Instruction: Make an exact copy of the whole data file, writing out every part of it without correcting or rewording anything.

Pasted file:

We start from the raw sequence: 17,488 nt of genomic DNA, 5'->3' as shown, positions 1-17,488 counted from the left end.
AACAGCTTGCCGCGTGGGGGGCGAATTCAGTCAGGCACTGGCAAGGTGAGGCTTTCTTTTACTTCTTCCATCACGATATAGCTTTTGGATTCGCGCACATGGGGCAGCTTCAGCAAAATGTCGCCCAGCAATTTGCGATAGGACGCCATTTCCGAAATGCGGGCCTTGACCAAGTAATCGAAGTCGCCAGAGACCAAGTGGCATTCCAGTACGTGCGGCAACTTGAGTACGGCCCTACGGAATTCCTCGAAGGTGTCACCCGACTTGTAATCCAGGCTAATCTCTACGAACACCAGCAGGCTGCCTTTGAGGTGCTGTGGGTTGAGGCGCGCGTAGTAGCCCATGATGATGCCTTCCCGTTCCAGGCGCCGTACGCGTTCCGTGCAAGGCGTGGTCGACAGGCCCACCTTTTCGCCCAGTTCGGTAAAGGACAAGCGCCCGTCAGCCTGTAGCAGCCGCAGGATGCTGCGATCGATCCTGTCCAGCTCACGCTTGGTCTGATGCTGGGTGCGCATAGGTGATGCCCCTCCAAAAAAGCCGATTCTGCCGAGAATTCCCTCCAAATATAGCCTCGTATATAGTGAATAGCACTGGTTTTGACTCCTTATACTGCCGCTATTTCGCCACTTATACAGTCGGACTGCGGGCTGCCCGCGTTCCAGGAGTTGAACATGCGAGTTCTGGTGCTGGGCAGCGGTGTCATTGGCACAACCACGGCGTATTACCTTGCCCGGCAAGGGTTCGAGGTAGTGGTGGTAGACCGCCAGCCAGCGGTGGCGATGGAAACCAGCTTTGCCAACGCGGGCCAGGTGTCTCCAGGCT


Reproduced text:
We start from the raw sequence: 17,488 nt of genomic DNA, 5'->3' as shown, positions 1-17,488 counted from the left end.
AACAGCTTGCCGCGTGGGGGGCGAATTCAGTCAGGCACTGGCAAGGTGAGGCTTTCTTTTACTTCTTCCATCACGATATAGCTTTTGGATTCGCGCACATGGGGCAGCTTCAGCAAAATGTCGCCCAGCAATTTGCGATAGGACGCCATTTCCGAAATGCGGGCCTTGACCAAGTAATCGAAGTCGCCAGAGACCAAGTGGCATTCCAGTACGTGCGGCAACTTGAGTACGGCCCTACGGAATTCCTCGAAGGTGTCACCCGACTTGTAATCCAGGCTAATCTCTACGAACACCAGCAGGCTGCCTTTGAGGTGCTGTGGGTTGAGGCGCGCGTAGTAGCCCATGATGATGCCTTCCCGTTCCAGGCGCCGTACGCGTTCCGTGCAAGGCGTGGTCGACAGGCCCACCTTTTCGCCCAGTTCGGTAAAGGACAAGCGCCCGTCAGCCTGTAGCAGCCGCAGGATGCTGCGATCGATCCTGTCCAGCTCACGCTTGGTCTGATGCTGGGTGCGCATAGGTGATGCCCCTCCAAAAAAGCCGATTCTGCCGAGAATTCCCTCCAAATATAGCCTCGTATATAGTGAATAGCACTGGTTTTGACTCCTTATACTGCCGCTATTTCGCCACTTATACAGTCGGACTGCGGGCTGCCCGCGTTCCAGGAGTTGAACATGCGAGTTCTGGTGCTGGGCAGCGGTGTCATTGGCACAACCACGGCGTATTACCTTGCCCGGCAAGGGTTCGAGGTAGTGGTGGTAGACCGCCAGCCAGCGGTGGCGATGGAAACCAGCTTTGCCAACGCGGGCCAGGTGTCTCCAGGCT